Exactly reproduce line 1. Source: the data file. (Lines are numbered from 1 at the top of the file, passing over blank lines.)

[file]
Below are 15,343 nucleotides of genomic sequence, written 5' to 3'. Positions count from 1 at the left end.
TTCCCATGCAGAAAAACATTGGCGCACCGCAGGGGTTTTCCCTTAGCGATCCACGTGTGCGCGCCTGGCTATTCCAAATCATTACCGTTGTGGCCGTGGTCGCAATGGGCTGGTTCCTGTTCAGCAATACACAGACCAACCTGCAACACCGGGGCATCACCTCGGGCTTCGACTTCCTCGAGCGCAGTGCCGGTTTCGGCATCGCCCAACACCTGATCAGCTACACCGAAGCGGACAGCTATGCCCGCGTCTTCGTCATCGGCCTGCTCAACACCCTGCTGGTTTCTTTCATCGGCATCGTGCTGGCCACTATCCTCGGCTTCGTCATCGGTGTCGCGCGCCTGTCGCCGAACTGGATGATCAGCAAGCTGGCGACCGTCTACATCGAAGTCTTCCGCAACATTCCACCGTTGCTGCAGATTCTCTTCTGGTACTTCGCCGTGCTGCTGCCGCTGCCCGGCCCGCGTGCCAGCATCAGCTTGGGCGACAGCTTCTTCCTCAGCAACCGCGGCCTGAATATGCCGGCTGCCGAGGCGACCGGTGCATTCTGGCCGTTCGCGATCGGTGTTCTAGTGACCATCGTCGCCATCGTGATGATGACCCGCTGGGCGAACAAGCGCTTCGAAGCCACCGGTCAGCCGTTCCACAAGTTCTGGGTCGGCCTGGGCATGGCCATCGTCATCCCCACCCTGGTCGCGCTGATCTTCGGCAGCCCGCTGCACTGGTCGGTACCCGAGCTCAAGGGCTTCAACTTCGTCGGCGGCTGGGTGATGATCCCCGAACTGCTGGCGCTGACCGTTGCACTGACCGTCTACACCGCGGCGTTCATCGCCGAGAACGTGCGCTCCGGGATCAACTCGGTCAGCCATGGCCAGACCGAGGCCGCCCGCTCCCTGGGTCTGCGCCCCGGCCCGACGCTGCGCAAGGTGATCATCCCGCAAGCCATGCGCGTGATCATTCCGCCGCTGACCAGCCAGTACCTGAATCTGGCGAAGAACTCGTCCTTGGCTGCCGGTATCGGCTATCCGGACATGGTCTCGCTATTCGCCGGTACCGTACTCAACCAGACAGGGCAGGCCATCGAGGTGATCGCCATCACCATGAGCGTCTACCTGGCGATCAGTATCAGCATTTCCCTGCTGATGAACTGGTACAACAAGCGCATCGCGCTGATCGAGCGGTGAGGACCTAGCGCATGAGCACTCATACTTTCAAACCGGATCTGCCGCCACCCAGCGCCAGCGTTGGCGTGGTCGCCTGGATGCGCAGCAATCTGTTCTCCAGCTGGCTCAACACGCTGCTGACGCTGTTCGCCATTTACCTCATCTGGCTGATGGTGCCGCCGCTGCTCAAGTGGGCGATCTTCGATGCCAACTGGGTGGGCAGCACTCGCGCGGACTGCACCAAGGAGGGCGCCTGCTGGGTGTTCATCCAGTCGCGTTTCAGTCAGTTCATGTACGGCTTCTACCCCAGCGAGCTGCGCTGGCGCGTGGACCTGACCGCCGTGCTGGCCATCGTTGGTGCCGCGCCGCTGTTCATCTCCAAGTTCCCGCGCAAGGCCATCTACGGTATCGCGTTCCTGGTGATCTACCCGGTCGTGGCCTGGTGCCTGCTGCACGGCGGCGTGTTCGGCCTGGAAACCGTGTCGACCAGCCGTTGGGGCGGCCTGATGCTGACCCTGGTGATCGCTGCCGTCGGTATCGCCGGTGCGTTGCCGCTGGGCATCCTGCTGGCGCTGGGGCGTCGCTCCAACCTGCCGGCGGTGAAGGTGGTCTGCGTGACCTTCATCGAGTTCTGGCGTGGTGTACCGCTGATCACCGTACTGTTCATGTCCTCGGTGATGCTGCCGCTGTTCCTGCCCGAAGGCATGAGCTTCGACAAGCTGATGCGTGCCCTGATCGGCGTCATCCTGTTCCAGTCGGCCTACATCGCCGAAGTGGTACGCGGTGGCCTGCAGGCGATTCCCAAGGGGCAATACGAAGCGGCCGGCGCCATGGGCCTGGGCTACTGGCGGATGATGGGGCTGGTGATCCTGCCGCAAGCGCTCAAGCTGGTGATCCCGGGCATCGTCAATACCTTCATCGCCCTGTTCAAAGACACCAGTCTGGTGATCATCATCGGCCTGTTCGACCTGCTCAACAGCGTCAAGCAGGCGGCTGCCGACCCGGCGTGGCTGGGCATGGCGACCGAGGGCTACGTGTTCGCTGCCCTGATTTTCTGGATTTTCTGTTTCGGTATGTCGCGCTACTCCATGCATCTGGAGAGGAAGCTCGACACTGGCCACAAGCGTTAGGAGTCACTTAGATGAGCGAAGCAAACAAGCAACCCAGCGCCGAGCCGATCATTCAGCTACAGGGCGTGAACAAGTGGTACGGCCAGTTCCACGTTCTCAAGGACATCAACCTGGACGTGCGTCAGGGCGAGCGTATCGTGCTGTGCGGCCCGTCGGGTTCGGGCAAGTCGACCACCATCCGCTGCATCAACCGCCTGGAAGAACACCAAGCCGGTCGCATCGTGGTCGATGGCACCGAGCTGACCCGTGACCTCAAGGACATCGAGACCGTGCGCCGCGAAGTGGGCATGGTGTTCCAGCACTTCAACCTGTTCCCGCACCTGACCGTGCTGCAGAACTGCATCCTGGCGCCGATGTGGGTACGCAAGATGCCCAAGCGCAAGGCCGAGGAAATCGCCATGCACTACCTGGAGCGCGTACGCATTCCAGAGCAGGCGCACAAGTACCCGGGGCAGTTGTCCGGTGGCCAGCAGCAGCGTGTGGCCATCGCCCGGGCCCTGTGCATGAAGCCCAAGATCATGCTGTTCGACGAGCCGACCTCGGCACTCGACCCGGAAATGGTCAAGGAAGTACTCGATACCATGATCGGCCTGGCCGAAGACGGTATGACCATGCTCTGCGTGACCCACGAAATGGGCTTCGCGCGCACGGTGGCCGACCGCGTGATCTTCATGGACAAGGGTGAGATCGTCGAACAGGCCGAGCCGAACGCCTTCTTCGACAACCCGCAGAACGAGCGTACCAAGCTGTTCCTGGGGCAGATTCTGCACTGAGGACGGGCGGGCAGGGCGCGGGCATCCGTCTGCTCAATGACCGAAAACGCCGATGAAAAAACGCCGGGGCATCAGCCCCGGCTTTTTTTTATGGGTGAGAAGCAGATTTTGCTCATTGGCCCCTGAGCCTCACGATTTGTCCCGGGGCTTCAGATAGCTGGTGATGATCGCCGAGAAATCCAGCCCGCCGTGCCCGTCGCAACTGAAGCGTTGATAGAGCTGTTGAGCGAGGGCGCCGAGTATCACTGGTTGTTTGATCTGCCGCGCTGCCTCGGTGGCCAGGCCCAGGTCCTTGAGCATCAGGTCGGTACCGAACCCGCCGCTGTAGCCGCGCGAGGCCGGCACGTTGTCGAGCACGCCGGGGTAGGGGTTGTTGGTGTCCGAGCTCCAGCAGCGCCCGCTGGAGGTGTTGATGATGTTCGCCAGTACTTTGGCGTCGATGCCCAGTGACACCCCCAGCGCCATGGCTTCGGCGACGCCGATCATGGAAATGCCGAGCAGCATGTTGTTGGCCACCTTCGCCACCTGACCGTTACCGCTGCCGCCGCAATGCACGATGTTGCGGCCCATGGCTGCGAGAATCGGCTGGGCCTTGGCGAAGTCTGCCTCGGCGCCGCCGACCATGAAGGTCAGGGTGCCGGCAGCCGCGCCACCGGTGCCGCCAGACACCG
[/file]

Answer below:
Below are 15,343 nucleotides of genomic sequence, written 5' to 3'. Positions count from 1 at the left end.